Filmmaker: I thought of other art work dealing with stalking over the years, from Vito Acconci’s Following piece to Sophie Calle’s Suite Venitienne, when watching T3511. Your work shares sometimes with those pieces while the technology angle, which allows for a complete physical remove of the stalker from the stalkee, is a fundamental difference. How have you thought about the emotional valence of stalking in such previous works in comparison to what you’re doing here?
Dewey-Hagborg: Those are works that I was very inspired by, as well as Calle’s The Hotel: Room 47. They do a similar thing, in that they also are this kind of “exploit,” in the hacker sense of the term, where they show that there’s a kind of security vulnerability that we don’t normally think about. Where we have a kind of trust that is violated. Whether it’s walking down the street, or checking into a hotel, sending our DNA for sequencing, or participating in social media. There is a kind of trust that we have entered into. We expect certain things, like we might expect when we’re on Facebook, that the people that work at Facebook are not directly reading our things. That they’re not sitting there, and becoming obsessed with us, even though they have access to everything about us as individuals. But we kind of suspend our disbelief and trust that that’s not happening.
Similarly, when we give blood, we might not think that someone might then analyze that blood and become totally obsessed with what they find. So there’s a trust there, but it’s a trust that overlooks a security vulnerability. And so there is interestingly a shared vocabulary there in exposing something around trust and vulnerability and then linking that to something very strangely personal. So it is about trust. And it builds on the earlier work I did which showed this vulnerability of the human body, shedding genetic information in a way we can’t avoid, and it crosses that with this vulnerability of falling in love.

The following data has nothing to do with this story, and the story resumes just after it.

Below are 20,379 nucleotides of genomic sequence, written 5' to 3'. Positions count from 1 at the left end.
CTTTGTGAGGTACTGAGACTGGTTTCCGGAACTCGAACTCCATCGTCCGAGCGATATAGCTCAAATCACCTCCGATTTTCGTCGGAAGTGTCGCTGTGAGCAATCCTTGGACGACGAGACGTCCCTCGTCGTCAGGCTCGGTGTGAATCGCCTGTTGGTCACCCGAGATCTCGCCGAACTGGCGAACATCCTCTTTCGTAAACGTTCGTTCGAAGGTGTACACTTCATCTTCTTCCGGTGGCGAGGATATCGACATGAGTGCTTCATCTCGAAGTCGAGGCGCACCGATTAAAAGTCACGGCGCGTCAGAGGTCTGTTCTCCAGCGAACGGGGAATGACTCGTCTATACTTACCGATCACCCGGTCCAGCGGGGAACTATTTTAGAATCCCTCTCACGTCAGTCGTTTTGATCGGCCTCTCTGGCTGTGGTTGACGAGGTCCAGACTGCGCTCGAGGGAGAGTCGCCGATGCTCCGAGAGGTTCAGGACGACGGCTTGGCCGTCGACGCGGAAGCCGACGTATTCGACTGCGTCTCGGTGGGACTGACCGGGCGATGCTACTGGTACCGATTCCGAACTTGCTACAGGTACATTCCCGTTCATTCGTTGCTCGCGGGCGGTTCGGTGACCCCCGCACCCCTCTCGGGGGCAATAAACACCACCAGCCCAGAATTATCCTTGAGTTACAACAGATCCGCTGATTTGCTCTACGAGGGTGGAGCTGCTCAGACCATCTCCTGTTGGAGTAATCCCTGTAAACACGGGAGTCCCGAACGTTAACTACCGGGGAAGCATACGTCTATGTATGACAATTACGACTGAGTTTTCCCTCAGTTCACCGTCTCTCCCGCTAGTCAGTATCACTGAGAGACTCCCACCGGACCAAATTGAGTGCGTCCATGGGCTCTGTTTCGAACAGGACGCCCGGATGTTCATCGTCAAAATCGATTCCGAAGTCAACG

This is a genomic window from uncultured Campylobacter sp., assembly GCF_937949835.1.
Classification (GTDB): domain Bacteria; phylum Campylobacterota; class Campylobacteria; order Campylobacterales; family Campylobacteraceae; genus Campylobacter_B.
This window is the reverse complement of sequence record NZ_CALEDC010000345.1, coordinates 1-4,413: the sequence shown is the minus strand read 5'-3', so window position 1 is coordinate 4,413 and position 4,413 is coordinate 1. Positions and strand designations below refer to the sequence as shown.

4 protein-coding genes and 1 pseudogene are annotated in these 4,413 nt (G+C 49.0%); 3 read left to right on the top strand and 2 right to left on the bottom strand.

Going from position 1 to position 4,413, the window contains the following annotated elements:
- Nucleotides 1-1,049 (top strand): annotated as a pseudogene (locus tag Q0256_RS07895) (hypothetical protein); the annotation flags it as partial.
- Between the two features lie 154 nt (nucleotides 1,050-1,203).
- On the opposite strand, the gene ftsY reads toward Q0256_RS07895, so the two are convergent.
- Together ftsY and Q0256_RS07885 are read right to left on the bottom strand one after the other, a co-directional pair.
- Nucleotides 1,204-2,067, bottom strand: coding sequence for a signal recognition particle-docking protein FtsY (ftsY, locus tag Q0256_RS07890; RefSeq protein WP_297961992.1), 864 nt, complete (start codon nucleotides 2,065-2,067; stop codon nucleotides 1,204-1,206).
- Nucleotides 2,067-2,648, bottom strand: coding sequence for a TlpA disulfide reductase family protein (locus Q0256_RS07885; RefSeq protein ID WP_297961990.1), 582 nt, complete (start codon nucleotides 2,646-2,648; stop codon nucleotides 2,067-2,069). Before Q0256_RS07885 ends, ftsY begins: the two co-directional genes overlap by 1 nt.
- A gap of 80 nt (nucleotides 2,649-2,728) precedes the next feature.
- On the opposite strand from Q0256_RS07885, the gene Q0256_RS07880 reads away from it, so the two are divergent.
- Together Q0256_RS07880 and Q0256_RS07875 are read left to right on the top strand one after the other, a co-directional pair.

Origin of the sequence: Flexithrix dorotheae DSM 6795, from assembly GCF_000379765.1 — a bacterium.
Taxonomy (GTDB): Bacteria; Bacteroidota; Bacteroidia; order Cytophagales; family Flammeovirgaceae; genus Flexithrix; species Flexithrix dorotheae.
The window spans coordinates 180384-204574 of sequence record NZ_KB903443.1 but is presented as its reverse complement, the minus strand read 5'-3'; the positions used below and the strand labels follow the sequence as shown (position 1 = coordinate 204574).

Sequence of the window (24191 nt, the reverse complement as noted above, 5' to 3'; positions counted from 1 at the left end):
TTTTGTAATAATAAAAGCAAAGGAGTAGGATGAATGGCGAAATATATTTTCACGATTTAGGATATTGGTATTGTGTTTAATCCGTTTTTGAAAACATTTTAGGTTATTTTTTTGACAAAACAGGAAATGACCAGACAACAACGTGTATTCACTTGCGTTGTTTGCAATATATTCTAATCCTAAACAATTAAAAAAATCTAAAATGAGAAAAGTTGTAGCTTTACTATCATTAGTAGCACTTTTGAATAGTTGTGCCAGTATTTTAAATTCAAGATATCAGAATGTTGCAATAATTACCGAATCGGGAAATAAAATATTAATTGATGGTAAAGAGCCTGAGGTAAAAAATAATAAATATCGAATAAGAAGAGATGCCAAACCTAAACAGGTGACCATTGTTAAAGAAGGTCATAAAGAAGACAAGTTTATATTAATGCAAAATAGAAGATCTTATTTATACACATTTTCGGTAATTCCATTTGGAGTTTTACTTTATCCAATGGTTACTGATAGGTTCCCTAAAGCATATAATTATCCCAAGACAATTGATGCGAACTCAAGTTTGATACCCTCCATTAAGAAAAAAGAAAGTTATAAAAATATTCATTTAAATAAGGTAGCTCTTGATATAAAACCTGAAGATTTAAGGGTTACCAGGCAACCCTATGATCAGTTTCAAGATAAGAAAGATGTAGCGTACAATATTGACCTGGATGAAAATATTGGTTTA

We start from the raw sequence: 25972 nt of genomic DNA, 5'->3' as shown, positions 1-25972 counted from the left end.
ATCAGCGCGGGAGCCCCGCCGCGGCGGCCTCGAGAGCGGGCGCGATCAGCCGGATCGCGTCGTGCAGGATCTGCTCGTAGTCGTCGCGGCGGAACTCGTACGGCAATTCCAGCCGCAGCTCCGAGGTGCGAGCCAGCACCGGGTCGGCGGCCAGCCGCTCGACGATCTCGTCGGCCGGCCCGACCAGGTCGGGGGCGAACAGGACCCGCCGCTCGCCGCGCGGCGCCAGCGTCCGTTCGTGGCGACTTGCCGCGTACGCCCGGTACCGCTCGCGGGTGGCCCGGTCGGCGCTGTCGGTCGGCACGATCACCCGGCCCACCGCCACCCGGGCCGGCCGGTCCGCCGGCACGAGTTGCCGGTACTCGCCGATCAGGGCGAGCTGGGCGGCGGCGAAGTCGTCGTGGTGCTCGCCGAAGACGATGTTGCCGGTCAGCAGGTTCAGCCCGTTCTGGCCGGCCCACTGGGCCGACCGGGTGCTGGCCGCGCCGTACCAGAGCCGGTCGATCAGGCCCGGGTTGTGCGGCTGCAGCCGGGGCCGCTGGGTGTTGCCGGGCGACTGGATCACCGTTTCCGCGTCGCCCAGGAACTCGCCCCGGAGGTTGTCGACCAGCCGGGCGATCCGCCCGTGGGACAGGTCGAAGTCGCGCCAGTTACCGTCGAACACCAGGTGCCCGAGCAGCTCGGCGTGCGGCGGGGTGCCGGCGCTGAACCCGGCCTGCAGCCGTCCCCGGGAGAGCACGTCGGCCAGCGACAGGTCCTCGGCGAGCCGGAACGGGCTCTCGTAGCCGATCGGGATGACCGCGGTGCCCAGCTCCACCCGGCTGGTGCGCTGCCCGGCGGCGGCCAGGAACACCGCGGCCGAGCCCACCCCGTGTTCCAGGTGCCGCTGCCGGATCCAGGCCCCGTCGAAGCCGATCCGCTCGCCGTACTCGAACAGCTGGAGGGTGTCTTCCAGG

Ozawa: Technology definitely imparts an illusion of anonymity. Sophie Calle and her use of words were references for us from the get go. I’d seen her Sherry-Netherland Hotel show in New York shortly beforehand. Actually, Laurie Anderson took me there to introduce us, so it was fresh on my mind. If you think about it, Sophie references the abstracting effect of technology in her work too. The personal becomes impersonal occurring at an arm’s length. The “technology” she employs can be words on paper, but I think her works with answering machine recordings and SMS texts show notes and letters are forms of technology too.
When my son was younger, I explained it to him like this. If you punch someone, your fist feels the force of your blow pretty much one to one. If you use a hammer, you not only multiply the force, but you decrease the recoil. Maybe that’s what Sophie is exploring. The devastation is actually multiplied, but the one who says, “I don’t love you anymore,” via text or voice message, gets to abstract themselves from the impact of that blow. The personal becomes impersonal.
On the other hand, surveillance technology is assumed to be impersonal, but Heather makes it personal in T3511. That’s what’s great about Heather’s insistence on the personal and intimate. There’s a social implication, a societal implication, but it’s also always personal. In fact, the we show exactly how personal DNA can be.
Filmmaker: T3511 was originally presented as an installation and now as single-channel work. Adapting a single work to different forms and presentation modes, which have included performance as well, is something you’ve done throughout your work. How do you think about this content differently when it sits in these different forms? Or, alternately, what do you want each of these different forms of presentation to do differently?